Ivan the Terrible
The first part of Sergei Eisenstein’s truncated masterpiece about the 16th-century Russian Tsar sees young Ivan attempting to unite Russia under a single ruler.
“Overpowering in style, the movie resembles a gigantic Expressionist mural. The figures are like giant spiders and rodents: as in science fiction, some horrible mutation seems to have taken place.”
Pauline Kael, 5001 Nights at the Movies
The first half of Sergei Eisenstein’s last film (originally planned as a trilogy) marked the summit of his creative process. It combines the graphic potency of his silent films with a highly stylized approach to performance that feels almost operatic at times, an impression enhanced by Sergei Prokofiev’s score. Each image is so crammed with symbolic layers that it demands several viewings to unpick their complexity.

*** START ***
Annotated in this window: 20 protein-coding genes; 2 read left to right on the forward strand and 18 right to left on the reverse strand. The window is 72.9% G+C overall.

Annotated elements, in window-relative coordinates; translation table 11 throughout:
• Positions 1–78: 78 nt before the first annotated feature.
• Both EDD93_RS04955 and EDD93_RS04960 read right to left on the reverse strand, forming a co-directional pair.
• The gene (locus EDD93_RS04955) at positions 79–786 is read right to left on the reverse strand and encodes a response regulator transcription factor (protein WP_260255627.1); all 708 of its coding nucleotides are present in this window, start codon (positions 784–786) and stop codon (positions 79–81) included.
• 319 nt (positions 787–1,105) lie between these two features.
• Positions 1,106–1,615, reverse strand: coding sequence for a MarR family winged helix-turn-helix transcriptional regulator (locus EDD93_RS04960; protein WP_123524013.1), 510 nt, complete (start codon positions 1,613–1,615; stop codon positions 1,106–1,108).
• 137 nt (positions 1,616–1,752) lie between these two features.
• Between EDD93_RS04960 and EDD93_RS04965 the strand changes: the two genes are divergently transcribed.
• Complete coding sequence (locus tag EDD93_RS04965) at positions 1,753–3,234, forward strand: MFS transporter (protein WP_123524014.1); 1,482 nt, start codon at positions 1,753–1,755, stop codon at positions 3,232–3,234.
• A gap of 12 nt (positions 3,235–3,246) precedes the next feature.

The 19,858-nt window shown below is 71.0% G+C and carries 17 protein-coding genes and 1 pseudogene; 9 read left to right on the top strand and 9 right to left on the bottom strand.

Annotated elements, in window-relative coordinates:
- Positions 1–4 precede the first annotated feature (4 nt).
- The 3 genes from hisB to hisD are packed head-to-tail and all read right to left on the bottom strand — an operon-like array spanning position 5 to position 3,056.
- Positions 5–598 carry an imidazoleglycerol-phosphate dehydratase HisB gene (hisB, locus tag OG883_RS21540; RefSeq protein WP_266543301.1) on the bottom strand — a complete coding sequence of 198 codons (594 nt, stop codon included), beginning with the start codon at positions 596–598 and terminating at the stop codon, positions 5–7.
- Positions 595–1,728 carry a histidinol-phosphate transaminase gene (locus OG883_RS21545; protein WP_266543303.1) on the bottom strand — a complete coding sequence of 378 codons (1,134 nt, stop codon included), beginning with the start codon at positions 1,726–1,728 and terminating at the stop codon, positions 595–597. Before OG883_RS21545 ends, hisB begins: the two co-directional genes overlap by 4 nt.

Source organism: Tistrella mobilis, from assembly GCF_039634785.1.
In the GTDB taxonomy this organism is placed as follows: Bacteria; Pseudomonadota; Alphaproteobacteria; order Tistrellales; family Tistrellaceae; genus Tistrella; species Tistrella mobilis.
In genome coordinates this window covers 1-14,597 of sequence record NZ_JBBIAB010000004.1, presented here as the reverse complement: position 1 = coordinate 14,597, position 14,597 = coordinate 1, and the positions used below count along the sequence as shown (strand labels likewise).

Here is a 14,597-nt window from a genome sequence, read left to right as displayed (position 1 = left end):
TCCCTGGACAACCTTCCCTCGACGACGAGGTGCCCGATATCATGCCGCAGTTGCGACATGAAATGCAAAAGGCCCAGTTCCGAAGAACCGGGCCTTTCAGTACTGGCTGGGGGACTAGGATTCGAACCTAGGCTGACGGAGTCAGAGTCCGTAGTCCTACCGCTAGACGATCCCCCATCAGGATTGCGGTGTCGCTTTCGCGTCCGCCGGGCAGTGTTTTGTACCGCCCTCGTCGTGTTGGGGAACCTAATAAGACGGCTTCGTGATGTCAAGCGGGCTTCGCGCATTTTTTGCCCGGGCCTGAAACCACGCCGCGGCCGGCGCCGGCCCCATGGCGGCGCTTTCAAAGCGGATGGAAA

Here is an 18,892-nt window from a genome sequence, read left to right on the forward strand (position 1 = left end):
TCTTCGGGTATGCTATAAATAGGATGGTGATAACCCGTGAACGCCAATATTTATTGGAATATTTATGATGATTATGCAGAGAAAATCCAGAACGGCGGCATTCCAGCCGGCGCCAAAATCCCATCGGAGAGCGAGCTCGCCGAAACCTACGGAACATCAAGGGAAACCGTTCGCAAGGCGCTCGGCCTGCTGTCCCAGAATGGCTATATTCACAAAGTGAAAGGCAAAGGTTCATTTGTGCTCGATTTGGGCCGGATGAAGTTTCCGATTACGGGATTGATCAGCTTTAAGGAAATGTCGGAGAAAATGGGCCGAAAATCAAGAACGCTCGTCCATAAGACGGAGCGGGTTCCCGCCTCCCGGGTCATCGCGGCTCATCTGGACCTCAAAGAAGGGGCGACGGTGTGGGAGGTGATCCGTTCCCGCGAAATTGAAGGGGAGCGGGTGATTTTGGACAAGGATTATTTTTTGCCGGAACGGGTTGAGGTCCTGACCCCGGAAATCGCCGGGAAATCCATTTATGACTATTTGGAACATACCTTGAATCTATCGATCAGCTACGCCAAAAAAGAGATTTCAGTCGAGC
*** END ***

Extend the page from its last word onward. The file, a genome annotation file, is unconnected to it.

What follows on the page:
The central scenario of the newly crowned Prince Ivan’s determination to assert his own will over conflicting and conspiring forces (often within his own court) comes across so forcefully that it’s easy to see why Stalin responded so warmly: Ivan’s cruelty – and, by extension, Stalin’s own – is shown as essential to ensure the nation’s future well-being.
Eisenstein would continue along a similar, albeit darker and more suggestive path in Ivan the Terrible Part II (1946), which found far less favour with Stalin.
16 critics voted for this film
|Peter von Bagh||Orlando Mora|
|Peter Bagrov||Luís Oliveira|
|Ronald Bergan||Augusto M Seabra|
|Emilio Bustamante||Igor Soukmanov|
|Ian Christie||Kristin Thompson|
|Mikhail Iampolski||Michael Wedel|
|Andrzej Kolodynski||Damon Wise|
|Joan Mellen||Michael Wood|